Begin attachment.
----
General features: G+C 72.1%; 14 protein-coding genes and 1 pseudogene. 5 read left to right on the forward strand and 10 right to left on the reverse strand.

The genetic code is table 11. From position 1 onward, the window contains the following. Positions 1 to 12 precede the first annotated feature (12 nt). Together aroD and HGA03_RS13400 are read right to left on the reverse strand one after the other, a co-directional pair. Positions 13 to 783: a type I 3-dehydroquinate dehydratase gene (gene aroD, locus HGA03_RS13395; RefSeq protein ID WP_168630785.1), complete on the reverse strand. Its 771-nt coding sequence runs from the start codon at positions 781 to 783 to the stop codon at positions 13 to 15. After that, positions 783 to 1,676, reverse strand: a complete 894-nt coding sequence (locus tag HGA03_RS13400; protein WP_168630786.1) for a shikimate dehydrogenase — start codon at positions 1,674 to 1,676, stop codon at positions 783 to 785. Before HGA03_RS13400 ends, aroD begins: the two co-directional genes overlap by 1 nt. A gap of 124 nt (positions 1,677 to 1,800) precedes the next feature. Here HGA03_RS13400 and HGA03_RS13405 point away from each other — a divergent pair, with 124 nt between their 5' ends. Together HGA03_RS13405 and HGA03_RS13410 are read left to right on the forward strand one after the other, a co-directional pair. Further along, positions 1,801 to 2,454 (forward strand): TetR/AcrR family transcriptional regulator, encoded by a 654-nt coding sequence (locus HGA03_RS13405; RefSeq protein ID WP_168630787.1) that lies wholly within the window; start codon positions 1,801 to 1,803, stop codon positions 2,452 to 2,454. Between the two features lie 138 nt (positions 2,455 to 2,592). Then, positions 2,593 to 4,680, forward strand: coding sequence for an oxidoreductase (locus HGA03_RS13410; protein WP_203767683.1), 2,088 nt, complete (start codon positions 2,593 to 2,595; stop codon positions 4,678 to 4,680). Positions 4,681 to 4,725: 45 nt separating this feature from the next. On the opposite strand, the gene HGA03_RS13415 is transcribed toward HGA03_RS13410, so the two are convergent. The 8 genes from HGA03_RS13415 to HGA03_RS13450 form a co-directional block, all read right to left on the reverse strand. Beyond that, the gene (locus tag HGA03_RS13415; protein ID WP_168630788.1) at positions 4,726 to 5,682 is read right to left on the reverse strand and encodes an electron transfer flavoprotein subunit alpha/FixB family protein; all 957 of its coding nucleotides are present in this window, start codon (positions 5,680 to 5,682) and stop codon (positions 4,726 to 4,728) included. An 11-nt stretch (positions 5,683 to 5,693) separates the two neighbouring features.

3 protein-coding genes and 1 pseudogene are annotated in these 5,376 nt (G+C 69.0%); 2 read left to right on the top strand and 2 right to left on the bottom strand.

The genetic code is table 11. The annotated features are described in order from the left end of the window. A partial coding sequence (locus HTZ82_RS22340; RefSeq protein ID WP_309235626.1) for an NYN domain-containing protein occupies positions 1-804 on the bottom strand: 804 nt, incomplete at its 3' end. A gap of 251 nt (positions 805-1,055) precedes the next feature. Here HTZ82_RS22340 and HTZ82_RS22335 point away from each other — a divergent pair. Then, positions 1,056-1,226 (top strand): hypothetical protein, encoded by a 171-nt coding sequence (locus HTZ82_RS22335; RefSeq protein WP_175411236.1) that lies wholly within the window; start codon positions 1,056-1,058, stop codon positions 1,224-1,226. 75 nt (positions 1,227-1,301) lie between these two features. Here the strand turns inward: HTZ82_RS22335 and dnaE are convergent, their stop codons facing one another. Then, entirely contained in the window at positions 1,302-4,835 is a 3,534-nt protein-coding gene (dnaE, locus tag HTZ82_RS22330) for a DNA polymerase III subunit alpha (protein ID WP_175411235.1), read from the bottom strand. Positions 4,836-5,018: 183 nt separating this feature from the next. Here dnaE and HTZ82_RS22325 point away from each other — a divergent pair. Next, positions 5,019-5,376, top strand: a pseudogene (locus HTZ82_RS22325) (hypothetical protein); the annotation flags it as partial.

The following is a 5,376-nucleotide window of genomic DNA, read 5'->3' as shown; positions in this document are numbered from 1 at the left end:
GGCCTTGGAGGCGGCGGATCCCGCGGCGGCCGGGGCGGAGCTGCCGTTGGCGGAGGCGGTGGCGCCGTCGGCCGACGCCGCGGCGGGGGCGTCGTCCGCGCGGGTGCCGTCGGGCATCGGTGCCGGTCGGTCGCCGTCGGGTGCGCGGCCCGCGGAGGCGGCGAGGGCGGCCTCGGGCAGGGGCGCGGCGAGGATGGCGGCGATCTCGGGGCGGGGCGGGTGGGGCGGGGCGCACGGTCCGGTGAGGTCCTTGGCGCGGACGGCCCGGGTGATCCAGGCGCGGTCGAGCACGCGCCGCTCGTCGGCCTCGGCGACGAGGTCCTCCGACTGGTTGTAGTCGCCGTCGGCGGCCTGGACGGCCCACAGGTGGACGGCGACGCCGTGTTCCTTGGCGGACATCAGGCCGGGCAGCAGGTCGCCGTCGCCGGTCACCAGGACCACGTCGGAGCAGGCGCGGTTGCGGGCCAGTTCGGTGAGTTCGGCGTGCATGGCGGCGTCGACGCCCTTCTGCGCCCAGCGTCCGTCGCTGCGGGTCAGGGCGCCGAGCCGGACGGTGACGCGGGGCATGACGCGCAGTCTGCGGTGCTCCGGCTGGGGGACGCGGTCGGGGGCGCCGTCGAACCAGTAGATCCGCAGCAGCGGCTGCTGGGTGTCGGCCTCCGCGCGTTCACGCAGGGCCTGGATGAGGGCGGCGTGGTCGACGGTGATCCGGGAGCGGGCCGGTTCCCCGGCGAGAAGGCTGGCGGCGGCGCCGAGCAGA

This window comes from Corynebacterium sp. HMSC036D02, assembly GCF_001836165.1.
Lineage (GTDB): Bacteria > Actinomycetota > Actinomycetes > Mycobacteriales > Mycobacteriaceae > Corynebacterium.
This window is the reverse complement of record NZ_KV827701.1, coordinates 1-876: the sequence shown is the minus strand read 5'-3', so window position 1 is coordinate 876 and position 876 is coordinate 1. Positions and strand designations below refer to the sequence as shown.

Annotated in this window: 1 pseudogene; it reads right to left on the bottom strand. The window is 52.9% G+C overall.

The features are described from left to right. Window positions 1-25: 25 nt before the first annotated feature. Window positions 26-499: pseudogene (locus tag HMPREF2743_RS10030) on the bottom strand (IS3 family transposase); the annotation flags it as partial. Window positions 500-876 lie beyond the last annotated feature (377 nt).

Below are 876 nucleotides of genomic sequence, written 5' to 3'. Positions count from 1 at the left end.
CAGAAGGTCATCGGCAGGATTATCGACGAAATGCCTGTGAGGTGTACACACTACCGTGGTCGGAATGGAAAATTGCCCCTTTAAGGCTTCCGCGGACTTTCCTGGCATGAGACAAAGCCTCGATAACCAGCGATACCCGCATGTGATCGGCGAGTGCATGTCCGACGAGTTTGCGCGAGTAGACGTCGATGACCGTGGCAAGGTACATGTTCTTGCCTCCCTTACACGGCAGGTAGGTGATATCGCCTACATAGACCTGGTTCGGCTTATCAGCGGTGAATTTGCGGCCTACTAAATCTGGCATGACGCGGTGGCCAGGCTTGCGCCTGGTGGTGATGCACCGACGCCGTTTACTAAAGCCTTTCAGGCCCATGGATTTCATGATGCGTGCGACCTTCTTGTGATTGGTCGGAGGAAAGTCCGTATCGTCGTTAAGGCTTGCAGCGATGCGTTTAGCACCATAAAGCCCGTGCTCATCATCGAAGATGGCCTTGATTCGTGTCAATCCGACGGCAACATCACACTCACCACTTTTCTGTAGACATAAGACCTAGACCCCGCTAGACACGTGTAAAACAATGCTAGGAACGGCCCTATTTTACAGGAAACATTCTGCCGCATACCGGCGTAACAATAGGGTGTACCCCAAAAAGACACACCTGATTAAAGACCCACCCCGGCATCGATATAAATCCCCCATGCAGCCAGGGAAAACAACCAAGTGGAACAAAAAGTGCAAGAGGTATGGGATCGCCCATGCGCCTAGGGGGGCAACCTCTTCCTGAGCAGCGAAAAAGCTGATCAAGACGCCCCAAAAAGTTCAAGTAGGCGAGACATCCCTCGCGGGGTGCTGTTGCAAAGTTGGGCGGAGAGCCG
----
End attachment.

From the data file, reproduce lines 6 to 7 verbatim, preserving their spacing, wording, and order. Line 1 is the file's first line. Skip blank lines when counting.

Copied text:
GGCCTTGGAGGCGGCGGATCCCGCGGCGGCCGGGGCGGAGCTGCCGTTGGCGGAGGCGGTGGCGCCGTCGGCCGACGCCGCGGCGGGGGCGTCGTCCGCGCGGGTGCCGTCGGGCATCGGTGCCGGTCGGTCGCCGTCGGGTGCGCGGCCCGCGGAGGCGGCGAGGGCGGCCTCGGGCAGGGGCGCGGCGAGGATGGCGGCGATCTCGGGGCGGGGCGGGTGGGGCGGGGCGCACGGTCCGGTGAGGTCCTTGGCGCGGACGGCCCGGGTGATCCAGGCGCGGTCGAGCACGCGCCGCTCGTCGGCCTCGGCGACGAGGTCCTCCGACTGGTTGTAGTCGCCGTCGGCGGCCTGGACGGCCCACAGGTGGACGGCGACGCCGTGTTCCTTGGCGGACATCAGGCCGGGCAGCAGGTCGCCGTCGCCGGTCACCAGGACCACGTCGGAGCAGGCGCGGTTGCGGGCCAGTTCGGTGAGTTCGGCGTGCATGGCGGCGTCGACGCCCTTCTGCGCCCAGCGTCCGTCGCTGCGGGTCAGGGCGCCGAGCCGGACGGTGACGCGGGGCATGACGCGCAGTCTGCGGTGCTCCGGCTGGGGGACGCGGTCGGGGGCGCCGTCGAACCAGTAGATCCGCAGCAGCGGCTGCTGGGTGTCGGCCTCCGCGCGTTCACGCAGGGCCTGGATGAGGGCGGCGTGGTCGACGGTGATCCGGGAGCGGGCCGGTTCCCCGGCGAGAAGGCTGGCGGCGGCGCCGAGCAGA

This window comes from Corynebacterium sp. HMSC036D02, assembly GCF_001836165.1.